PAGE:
A Luminous Halo

"Life is not a series of gig lamps symmetrically arranged; life is a luminous halo, a semi-transparent envelope surrounding us from the beginning of consciousness to the end." --Virginia Woolf

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Location: Springfield, Massachusetts, United States

Smith ’69, Purdue ’75. Anarchist; agnostic. Writer. Steward of the Pascal Emory house, an 1871 Second-Empire Victorian; of Sylvie, a 1974 Mercedes-Benz 450SL; and of Taz, a purebred Cockador who sets the standard for her breed. Happy enough for the present in Massachusetts, but always looking East.

Sunday, September 24, 2006

Stitchy McYarnpants

Today I drove up to Hadley to hear Debbie Brisson, a.k.a. Stitchy McYarnpants, talk about her new book, The Museum of Kitschy Stitches. Deb is a Boston woman with a husband and a job in IT; Stitchy, on the other hand, is a passionate collector of the most bizarre and tasteless examples of knitting and crocheting patterns and pieces you ever did drugs for a decade to forget about.

Through the magic of ebay, Debbie has been able to collect more crocheted clowns, granny-square tea cosies, rainbow-hued acrylic ponchos, and pompom-infested hats than she otherwise could have managed in six lifetimes of pawing through piles at yard sales, curbside on trash day, and the Goodwill. So in addition to speaking about her book and signing copies, she dragged in an entire trunk full of some of the highlights from her collection. My favorite was a knitted yarmulke, with a touching note to the recipient still attached. Obviously, the gift had never been worn. (It was unanimously agreed by the audience that its owner must have converted to Catholicism upon receiving it.)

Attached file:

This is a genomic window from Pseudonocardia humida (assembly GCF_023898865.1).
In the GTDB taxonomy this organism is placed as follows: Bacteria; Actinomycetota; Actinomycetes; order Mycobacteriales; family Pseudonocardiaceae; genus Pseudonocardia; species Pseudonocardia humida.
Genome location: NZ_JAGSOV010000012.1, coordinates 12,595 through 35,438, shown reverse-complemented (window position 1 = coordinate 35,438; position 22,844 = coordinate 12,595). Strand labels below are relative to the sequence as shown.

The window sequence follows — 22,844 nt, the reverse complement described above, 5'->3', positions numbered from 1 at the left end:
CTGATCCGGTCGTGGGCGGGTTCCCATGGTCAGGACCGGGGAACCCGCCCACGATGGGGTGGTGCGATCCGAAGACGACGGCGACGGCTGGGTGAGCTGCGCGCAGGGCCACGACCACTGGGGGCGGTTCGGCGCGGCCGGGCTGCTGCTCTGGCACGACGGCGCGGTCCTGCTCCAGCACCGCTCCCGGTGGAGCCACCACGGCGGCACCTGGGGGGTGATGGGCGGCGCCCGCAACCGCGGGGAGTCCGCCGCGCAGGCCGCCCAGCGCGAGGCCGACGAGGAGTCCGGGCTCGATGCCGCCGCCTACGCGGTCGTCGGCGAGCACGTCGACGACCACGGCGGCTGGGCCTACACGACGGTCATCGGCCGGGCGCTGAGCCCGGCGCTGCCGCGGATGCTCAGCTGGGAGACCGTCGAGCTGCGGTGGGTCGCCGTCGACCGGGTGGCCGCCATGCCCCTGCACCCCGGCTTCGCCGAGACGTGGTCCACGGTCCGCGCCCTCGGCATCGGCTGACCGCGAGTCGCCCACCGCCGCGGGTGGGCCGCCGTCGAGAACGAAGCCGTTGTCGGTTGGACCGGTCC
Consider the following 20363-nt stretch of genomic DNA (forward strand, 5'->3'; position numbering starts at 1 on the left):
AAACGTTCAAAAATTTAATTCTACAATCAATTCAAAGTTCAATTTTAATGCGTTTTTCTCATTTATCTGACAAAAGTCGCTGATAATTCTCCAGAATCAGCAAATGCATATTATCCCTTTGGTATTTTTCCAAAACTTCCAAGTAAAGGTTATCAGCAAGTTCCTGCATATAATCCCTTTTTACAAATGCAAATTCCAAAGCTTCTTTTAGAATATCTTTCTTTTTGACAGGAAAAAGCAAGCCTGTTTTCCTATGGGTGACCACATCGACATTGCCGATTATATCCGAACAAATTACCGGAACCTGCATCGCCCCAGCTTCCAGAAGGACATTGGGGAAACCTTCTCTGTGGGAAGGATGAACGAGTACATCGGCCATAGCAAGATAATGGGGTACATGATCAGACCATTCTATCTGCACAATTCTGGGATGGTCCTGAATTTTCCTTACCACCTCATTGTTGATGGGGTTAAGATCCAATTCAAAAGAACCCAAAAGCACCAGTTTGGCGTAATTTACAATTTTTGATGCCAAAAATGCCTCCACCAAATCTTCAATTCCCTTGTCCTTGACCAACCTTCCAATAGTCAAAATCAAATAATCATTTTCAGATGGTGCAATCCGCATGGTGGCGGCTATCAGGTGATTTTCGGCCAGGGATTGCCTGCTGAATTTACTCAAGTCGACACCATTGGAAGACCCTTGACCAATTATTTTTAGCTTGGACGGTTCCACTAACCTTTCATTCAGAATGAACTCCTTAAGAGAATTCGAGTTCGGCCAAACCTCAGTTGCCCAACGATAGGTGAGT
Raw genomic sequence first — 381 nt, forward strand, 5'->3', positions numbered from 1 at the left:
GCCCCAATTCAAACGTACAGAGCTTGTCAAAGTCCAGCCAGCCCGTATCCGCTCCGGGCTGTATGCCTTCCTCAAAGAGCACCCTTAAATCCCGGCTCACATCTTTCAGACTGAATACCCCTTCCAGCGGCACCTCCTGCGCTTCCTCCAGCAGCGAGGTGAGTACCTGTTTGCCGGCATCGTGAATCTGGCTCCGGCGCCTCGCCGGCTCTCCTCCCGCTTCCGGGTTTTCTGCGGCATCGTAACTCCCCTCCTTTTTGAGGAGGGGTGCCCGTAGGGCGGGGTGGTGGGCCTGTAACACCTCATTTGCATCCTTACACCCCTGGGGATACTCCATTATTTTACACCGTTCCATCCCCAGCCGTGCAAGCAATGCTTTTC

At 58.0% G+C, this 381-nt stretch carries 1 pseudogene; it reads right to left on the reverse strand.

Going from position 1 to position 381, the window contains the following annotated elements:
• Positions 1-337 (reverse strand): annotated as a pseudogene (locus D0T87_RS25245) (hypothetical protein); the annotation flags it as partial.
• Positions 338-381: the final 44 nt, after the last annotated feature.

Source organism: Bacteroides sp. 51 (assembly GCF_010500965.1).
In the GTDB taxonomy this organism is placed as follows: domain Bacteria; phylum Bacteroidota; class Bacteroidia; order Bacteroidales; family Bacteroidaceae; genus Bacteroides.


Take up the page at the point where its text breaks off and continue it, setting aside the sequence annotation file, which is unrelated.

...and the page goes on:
That's a crocheted cap on the podium, made from squeaky acrylic yarn and sections of Budweiser beer cans. The item Stitchy is holding up is not vintage--it's a granny-square cover custom-made by a friend for the book itself. Nice touch, no?

Sara the bookstore lady is modeling a poncho from her own collection. It was made for her by her step-mother's mother, "to be treasured always, and handed down to your children." Note the lumpy fit, the garish colors, the draggly fringe, and the properly pointy hood--all features of your high-kitsch piece.

There were no men present, and noone who was not an avid knitter, except for me. I do knit a little; one of my resolutions this year, in fact, is to finish my knitting projects. And being in the presence of all those knitaholics--a very jovial and engaging group, btw--not to mention all those completed projects, did make me want to get out the needles again.

Sara told me about a knitting group which meets weekly in the store, and about other, similar groups at other bookstores in the area. They're free, ongoing, and not classes. Just a bunch of knitters who get together. Little House on the Prairie and all that. And, of course, the experienced knitters are always willing to help the newbies. That might be a good way for me to fill up some of that spare time I can't figure out what to do with.


Blogger Elaine Frankonis said...

I linked over from your post at Blogsisters. I think I'm going to buy that book as a present for myself. I'm somewhat familiar with Springfield; my daughter and family live in East Longmeadow.


11:59 PM  

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